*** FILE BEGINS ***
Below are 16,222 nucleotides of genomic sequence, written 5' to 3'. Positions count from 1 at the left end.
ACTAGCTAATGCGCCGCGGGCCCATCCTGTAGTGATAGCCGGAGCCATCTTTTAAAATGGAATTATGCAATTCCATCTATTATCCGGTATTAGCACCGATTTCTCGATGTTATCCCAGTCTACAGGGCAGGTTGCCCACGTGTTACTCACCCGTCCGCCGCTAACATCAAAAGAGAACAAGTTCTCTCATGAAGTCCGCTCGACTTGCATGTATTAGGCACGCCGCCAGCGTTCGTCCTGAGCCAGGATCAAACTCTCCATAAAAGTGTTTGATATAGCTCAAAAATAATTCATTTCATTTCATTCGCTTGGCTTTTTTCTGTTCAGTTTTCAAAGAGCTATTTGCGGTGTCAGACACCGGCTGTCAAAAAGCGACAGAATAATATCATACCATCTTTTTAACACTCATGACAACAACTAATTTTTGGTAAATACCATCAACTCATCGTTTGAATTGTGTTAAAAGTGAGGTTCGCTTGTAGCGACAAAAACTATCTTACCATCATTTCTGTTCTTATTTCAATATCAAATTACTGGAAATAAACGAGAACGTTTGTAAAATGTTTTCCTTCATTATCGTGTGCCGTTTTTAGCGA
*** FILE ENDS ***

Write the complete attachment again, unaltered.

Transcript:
Below are 16,222 nucleotides of genomic sequence, written 5' to 3'. Positions count from 1 at the left end.
ACTAGCTAATGCGCCGCGGGCCCATCCTGTAGTGATAGCCGGAGCCATCTTTTAAAATGGAATTATGCAATTCCATCTATTATCCGGTATTAGCACCGATTTCTCGATGTTATCCCAGTCTACAGGGCAGGTTGCCCACGTGTTACTCACCCGTCCGCCGCTAACATCAAAAGAGAACAAGTTCTCTCATGAAGTCCGCTCGACTTGCATGTATTAGGCACGCCGCCAGCGTTCGTCCTGAGCCAGGATCAAACTCTCCATAAAAGTGTTTGATATAGCTCAAAAATAATTCATTTCATTTCATTCGCTTGGCTTTTTTCTGTTCAGTTTTCAAAGAGCTATTTGCGGTGTCAGACACCGGCTGTCAAAAAGCGACAGAATAATATCATACCATCTTTTTAACACTCATGACAACAACTAATTTTTGGTAAATACCATCAACTCATCGTTTGAATTGTGTTAAAAGTGAGGTTCGCTTGTAGCGACAAAAACTATCTTACCATCATTTCTGTTCTTATTTCAATATCAAATTACTGGAAATAAACGAGAACGTTTGTAAAATGTTTTCCTTCATTATCGTGTGCCGTTTTTAGCGA